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Making it a family affair on the land

Updated: 2013-03-25 01:46
By XIE YU in Shanghai ( China Daily)

Farming practices undergo radical change in pursuit of higher incomes

Making it a family affair on the land

Employees of Cao Xinyun's watermelon farm in suburban Shanghai taking a break. They say the watermelon business is very profitable in Shanghai, especially in summer. Cao runs a watermelon farm in Yexie township, in the Songjiang district of Shanghai. Gao Erqiang / For China Daily

Sun Hongrong knew little about farming before he was 35, even though his dad worked on the land.

He followed his father's advice and went to college in the city, where he eventually found a job, cutting all connection with the cultivation of produce and raising of livestock.

But now, at the age of 39, he is a professional farmer and also the youngest owner of a family farm in Tongjian village, in Shanghai's suburban Songjiang district.

By planting rice and raising chickens and ducks on his nine hectare farm he earned about 300,000 yuan ($48,387) in 2012, a sum several times higher than the salary of his former job.

"No one supported me when I decided to quit as sales manager at a feed company four years ago but I have now convinced almost every one that I made the right decision," Sun said.

The term "family farm" sounds novel to most people in China. It reminds them of the vast, beautiful farmland in the United States as witnessed in movies. Conversely, in China, traditional farming is linked with hard, dirty, demanding manual labor.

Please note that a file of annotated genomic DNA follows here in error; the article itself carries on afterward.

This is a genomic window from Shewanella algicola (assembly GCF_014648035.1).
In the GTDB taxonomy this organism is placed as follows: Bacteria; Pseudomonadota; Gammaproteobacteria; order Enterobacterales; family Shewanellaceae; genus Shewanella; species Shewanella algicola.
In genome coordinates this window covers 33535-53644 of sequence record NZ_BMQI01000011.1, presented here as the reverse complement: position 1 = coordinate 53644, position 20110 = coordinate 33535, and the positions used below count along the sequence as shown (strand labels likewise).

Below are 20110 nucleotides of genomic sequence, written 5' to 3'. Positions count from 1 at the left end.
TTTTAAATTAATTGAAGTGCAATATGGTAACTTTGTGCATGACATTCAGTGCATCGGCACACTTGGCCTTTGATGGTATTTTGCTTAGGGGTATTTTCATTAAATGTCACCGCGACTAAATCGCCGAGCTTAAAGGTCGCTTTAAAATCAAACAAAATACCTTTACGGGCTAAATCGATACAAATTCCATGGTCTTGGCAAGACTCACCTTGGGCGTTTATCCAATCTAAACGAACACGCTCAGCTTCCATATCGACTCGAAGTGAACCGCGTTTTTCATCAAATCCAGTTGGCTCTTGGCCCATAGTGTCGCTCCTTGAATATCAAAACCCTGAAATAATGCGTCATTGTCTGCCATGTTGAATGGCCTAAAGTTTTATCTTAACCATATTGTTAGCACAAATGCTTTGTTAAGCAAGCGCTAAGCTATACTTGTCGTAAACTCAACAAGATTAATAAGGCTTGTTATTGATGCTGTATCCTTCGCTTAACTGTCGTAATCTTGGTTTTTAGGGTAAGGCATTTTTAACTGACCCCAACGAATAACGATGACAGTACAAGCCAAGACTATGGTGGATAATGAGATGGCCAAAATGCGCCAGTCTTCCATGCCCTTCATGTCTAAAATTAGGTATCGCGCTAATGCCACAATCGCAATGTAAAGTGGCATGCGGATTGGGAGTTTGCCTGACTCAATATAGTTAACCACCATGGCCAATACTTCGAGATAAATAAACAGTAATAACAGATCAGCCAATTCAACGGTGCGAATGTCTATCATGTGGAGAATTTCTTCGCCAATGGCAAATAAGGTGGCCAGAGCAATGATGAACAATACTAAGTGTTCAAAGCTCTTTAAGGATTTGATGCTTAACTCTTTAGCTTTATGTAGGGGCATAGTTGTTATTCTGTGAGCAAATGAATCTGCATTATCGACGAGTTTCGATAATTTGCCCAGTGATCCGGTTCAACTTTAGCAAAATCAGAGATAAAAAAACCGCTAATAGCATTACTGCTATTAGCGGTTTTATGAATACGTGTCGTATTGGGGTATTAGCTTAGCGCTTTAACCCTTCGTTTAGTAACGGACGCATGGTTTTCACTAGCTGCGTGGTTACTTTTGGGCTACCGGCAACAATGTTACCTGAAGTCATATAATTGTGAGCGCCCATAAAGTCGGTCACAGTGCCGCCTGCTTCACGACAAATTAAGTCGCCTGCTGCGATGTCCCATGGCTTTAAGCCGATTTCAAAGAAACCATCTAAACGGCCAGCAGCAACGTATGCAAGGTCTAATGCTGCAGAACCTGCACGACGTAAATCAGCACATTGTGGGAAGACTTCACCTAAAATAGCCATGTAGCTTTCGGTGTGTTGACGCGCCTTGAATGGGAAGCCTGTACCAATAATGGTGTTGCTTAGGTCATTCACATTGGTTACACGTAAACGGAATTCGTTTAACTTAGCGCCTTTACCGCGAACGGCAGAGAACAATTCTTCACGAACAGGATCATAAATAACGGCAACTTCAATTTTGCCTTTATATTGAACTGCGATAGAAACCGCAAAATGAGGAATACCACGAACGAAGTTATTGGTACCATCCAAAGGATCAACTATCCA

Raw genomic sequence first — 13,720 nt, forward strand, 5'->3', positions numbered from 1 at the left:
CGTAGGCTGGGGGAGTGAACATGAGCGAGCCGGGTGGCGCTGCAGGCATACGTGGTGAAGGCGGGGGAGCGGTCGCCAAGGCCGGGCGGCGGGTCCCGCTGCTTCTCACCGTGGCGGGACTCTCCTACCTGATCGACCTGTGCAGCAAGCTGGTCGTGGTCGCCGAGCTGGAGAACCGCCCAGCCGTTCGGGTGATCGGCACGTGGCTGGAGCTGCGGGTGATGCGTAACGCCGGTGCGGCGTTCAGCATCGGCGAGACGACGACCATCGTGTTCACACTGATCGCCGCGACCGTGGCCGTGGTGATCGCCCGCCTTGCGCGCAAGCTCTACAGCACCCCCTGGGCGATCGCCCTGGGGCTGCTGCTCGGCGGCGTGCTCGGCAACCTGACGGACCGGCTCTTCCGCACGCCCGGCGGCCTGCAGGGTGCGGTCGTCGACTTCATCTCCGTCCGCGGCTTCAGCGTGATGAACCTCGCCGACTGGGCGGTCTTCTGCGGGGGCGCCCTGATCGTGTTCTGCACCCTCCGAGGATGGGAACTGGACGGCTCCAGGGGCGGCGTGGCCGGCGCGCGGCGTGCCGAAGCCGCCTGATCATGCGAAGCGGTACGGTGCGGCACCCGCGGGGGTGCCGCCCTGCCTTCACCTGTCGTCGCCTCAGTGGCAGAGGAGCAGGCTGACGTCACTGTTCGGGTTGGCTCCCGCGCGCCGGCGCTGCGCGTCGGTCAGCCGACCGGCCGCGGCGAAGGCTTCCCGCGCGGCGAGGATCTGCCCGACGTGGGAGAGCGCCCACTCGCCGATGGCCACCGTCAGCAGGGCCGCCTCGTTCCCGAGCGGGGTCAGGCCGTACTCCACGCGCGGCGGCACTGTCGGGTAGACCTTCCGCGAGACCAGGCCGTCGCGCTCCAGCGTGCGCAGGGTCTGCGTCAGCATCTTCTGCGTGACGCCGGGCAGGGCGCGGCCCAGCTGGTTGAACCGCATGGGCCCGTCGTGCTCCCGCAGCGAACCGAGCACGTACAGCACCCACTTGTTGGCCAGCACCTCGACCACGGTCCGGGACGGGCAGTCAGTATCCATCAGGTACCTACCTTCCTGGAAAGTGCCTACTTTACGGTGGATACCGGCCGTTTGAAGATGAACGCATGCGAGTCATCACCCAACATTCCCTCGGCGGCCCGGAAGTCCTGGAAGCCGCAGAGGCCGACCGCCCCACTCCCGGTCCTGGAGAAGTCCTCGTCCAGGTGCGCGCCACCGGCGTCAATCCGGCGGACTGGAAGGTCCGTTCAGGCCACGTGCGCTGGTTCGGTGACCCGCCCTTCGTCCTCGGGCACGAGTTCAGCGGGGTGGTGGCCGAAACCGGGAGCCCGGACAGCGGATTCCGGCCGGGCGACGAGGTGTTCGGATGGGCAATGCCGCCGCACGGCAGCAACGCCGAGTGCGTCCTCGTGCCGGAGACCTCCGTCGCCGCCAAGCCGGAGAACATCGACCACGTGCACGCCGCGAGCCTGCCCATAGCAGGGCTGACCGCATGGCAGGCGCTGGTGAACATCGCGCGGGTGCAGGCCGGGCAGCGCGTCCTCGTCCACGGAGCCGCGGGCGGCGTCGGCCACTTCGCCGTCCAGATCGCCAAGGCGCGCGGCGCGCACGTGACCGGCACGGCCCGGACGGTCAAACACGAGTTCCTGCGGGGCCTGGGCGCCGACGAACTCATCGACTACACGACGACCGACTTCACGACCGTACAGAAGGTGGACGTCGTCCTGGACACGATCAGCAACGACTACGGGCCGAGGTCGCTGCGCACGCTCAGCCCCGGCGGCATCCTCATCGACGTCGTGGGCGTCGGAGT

However, change is afoot, just as it was almost 30 years ago when China introduced the household contract responsibility system to the vast countryside.

Then it enabled farmers to use land through long-term contracts and keep their produce after paying taxes.

In the 1980s and 1990s, before land transfers received the official nod, farmers were confined to a small patch of land. The fragmentation of farmland made the use of large machinery problematic.

However, in recent years, as more and more farmers moved to cities to seek better-paying jobs amid China's fast urbanization, lots of land was deserted and left to fall fallow.

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